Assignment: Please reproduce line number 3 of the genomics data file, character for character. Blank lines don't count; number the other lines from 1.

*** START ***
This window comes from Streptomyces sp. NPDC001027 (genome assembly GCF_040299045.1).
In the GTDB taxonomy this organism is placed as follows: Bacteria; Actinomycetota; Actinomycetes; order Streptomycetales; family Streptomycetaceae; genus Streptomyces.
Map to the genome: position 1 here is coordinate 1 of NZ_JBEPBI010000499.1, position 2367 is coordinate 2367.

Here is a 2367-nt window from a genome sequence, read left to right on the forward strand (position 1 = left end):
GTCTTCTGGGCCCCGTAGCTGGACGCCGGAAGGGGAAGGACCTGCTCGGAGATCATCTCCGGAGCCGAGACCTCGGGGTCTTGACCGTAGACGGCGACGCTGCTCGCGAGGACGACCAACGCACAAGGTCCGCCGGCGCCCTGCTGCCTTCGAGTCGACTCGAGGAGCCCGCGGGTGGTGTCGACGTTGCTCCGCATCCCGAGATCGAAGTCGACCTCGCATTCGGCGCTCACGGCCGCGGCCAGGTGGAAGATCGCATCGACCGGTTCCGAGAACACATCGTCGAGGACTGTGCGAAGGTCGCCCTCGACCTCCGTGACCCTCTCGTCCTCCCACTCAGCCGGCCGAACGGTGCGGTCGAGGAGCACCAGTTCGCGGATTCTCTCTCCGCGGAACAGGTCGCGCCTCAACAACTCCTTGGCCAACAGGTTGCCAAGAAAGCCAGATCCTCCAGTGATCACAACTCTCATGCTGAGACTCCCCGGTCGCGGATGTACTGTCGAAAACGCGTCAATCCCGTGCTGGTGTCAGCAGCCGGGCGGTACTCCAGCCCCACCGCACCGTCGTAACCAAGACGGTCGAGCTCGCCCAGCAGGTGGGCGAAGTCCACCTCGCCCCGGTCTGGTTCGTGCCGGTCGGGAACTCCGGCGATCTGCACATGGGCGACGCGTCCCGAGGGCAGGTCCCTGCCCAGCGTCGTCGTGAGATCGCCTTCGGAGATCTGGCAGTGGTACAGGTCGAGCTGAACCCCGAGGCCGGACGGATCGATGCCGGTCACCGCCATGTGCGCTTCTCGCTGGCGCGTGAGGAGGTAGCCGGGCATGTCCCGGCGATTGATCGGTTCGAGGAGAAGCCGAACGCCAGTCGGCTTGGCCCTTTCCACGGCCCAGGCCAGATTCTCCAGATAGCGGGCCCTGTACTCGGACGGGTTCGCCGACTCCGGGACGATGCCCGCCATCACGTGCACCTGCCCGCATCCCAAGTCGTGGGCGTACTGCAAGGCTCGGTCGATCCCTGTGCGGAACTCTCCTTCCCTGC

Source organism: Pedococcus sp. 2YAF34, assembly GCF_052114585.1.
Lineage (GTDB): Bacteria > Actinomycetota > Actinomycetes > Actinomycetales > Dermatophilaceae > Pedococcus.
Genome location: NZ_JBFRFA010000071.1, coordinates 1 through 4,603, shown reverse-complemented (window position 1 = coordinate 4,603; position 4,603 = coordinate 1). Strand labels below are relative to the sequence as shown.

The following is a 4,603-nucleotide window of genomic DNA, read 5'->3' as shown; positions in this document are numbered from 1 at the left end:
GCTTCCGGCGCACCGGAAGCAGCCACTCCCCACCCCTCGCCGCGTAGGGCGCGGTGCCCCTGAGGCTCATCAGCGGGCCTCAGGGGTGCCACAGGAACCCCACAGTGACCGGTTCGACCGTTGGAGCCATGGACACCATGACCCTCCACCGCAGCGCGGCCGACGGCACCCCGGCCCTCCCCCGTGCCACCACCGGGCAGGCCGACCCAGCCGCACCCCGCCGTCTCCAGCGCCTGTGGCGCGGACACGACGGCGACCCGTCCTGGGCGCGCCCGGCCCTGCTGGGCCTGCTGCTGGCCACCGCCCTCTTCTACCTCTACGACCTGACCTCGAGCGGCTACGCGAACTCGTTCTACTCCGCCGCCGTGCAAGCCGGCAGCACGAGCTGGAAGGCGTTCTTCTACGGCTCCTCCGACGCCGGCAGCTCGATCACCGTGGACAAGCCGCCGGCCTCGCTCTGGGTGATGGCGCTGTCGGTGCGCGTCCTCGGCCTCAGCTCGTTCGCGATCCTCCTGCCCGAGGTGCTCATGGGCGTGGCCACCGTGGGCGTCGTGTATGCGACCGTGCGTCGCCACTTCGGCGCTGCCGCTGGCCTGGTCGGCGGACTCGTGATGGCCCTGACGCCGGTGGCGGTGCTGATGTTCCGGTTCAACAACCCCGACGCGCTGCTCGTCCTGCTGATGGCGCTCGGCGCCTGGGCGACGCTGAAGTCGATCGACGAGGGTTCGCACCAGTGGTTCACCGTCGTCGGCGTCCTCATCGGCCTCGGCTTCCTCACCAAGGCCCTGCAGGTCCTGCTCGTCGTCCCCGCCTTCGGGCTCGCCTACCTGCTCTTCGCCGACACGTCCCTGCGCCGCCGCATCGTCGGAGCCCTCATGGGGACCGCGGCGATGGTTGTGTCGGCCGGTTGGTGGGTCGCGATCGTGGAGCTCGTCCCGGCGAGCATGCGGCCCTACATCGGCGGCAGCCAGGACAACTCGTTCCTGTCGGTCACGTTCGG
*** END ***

Map to the genome: position 1 here is coordinate 1 of NZ_JBEPBI010000499.1, position 2367 is coordinate 2367.